In both individual and group settings, you should never ask really technical or self-serving questions.
Your goal is to come off as a sociable person who’s bright enough to pick up the technical skills along the way, not to know everything 100% going into the spring week.
Your “fast-track status” is usually based on a case study presentation at the end of the spring week, so you should follow the tips on this site and review the sample presentations to get an idea of what to aim for.
You can gain an advantage by doing some research before you start working – so if you know you’ll be in the pharmaceuticals group, for example, it’s worthwhile to research recent deals, industry trends, and more, so that you appear more enthusiastic and eager-to-learn than other spring week interns.
Finally, banks put on social events in the evenings during spring weeks, and it’s your job to take full advantage of these.
You don’t need to go out and get drunk every night, but introducing yourself to a wide variety of people at these events is important.
Many people firm-wide will not even know about these spring week programs – so you’ll impress them, get good advice, and set yourself up to potentially move into different groups in the future.
Once the Spring Week is Over…
As the spring week is finishing up, the bank may give you an offer based on your performance, or it may invite you to the final assessment center for the summer internship – where you could get an internship offer before the normal recruiting process even begins.
If you haven’t done quite so well, they might just tell you to apply via the normal channels.
And if you’ve done exceptionally well, you might win an offer right at the end (this is rare).
Regardless of your offer status, though, you MUST maintain the relationships you’ve built during the spring week.
Stay in touch, ask questions, and grab a coffee when you can – all of that will help you remain in the banking loop. View everyone that you meet not only as a colleague, but also as a resource.
Some banks delay offer decisions for a very long time, so it always pays to stay in touch with everyone you’ve met.
I Missed Spring Weeks! What Can I Do?
You can still get offers – I know people who didn’t even know about spring weeks in their first and second years and who still won internships and full-time offers down the line.
If you missed the timing for spring weeks, you’ll have to rely more on networking and submitting a great application in the first place.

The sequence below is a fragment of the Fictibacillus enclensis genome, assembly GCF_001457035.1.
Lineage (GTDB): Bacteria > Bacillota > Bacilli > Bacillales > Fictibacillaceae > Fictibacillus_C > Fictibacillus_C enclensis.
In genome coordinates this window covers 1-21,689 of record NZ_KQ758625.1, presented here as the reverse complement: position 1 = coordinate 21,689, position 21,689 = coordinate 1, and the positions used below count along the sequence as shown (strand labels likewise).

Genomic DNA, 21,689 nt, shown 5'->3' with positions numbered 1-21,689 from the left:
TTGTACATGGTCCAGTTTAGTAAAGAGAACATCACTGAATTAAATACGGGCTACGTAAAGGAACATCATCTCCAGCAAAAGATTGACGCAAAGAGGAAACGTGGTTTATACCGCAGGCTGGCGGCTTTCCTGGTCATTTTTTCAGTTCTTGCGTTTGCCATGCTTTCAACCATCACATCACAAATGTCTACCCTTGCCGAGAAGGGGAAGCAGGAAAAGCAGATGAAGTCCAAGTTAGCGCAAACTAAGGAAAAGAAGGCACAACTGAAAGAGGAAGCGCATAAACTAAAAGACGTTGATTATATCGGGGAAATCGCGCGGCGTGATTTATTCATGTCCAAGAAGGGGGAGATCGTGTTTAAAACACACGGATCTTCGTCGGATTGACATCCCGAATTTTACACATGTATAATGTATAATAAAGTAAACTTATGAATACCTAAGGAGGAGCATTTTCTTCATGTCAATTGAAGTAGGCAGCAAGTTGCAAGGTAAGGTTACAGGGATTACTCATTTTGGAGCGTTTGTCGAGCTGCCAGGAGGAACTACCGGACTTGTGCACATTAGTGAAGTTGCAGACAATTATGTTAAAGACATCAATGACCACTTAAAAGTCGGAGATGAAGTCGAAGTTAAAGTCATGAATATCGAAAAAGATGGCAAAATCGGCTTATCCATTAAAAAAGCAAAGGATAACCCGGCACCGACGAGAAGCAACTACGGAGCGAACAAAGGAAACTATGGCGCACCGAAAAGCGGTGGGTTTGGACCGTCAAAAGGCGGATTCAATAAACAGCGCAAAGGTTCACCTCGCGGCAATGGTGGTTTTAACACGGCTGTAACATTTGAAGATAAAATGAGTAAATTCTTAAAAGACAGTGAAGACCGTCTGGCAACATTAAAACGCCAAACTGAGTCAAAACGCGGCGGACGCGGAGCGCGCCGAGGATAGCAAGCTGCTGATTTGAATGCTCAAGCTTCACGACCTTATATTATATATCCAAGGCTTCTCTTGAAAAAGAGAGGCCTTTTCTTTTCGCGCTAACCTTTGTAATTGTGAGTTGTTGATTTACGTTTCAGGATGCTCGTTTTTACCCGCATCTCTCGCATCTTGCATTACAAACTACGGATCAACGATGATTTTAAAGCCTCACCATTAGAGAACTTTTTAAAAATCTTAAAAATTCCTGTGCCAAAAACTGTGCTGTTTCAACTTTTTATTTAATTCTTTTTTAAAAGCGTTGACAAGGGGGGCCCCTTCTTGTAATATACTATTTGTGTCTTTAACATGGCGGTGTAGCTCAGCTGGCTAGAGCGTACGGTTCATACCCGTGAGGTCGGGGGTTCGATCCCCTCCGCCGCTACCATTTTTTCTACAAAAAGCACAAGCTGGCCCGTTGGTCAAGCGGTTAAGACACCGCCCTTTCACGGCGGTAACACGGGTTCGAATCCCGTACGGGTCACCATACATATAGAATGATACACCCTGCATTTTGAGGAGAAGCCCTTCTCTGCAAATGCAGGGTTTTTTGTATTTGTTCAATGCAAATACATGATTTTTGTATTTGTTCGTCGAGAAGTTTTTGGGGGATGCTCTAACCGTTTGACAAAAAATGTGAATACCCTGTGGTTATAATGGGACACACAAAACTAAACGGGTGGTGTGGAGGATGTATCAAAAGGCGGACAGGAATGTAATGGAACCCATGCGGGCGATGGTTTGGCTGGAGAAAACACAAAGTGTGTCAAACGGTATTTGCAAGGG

Opinions differ on whether or not you can actually get referrals from students who completed spring weeks, but in general it is tough because they rarely have the time to get to know bankers in a specific group.
Anything Else About Spring Weeks?
I mentioned how I sometimes get scared by elementary / middle / high school students contacting me and asking about finance.
But there’s also a solid reason for those questions: there are many events for younger students interested in working at a bank.
For example, the Bright Network offers big events for 1st year university students, and they let you meet banks in structured networking sessions.
You can apply using your CV, and the only real requirements are having good A-Levels and a good university name.
Some banks (such as UBS) will also do on-campus dinners for younger university students at the top schools – if you apply to these, you could easily get fast-tracked to receiving a spring week offer.
And all you have to do is look on your career service website or in the student newspaper, or ask the student finance society at your school – “everyone” hears about these events, but very few people take full advantage of them.
Whither Spring Weeks?
If you’re in the EMEA region and you’re in your first or second year at university, the spring week is one of your best chances to understand the work environment at a bank and boost your internship / full-time chances there.
Technically, no, you don’t “need” to complete one to win offers – but it will still tip the odds in your favor.
Even if you’re not in a region where banks offer official spring week programs, you still have a takeaway from this article: get on banks’ radar early on and stay in touch.
Sure, banks elsewhere may not run official programs… but they are always looking for top talent to join them, and there are still programs that help you get in touch early on (think about SEO-U in the US, for example).
If you can propose an unpaid or “trial” internship, that’s a great way to get in, get on their good side, and land internships and full-time offers later on.
And you might just end up like many of the readers I interviewed and turn a vacation or gap year into a valuable experience, win a 1-2 week trial run at a bank, and then land a real offer after that.